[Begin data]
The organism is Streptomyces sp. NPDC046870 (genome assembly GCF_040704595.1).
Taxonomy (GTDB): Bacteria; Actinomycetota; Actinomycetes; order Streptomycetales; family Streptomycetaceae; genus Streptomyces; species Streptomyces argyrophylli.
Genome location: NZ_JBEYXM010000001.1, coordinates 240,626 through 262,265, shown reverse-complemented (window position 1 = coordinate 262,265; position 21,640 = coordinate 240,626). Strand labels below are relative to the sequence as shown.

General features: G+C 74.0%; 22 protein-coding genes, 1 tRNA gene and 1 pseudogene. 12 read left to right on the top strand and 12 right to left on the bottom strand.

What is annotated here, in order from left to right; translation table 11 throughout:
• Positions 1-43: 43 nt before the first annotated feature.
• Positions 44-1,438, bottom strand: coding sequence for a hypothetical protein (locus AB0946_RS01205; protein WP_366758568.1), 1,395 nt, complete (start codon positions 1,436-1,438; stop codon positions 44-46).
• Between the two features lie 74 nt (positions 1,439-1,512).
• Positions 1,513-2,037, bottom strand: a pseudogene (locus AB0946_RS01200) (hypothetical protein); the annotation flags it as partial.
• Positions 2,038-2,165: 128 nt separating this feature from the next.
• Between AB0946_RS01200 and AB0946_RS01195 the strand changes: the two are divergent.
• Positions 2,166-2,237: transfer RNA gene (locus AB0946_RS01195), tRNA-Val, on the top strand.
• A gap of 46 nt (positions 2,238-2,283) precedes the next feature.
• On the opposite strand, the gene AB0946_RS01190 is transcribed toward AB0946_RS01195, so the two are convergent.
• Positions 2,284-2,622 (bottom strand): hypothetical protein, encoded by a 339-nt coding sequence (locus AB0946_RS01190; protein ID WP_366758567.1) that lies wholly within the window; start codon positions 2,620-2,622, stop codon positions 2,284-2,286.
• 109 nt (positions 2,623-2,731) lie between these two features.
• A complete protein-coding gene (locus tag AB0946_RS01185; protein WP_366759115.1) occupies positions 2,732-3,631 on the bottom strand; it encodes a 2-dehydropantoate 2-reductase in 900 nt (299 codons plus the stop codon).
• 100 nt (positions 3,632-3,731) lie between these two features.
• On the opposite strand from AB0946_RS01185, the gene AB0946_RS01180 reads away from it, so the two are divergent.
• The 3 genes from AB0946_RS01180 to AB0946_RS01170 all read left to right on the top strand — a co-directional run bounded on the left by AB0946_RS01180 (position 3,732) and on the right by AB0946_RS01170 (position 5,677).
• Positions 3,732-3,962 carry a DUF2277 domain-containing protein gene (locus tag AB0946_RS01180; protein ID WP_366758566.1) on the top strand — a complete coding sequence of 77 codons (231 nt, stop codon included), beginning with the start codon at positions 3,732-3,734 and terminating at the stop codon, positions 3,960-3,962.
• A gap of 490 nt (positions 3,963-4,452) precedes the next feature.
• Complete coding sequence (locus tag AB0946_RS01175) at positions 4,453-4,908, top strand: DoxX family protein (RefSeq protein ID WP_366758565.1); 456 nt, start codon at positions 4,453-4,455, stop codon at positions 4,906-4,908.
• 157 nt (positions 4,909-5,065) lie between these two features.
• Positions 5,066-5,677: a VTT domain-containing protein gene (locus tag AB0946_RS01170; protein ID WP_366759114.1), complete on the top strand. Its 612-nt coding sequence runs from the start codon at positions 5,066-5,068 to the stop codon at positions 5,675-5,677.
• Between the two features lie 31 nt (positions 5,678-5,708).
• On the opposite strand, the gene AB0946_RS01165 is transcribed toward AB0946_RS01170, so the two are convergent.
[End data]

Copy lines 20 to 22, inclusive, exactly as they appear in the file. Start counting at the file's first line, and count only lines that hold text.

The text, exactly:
• The 3 genes from AB0946_RS01180 to AB0946_RS01170 all read left to right on the top strand — a co-directional run bounded on the left by AB0946_RS01180 (position 3,732) and on the right by AB0946_RS01170 (position 5,677).
• Positions 3,732-3,962 carry a DUF2277 domain-containing protein gene (locus tag AB0946_RS01180; protein ID WP_366758566.1) on the top strand — a complete coding sequence of 77 codons (231 nt, stop codon included), beginning with the start codon at positions 3,732-3,734 and terminating at the stop codon, positions 3,960-3,962.
• A gap of 490 nt (positions 3,963-4,452) precedes the next feature.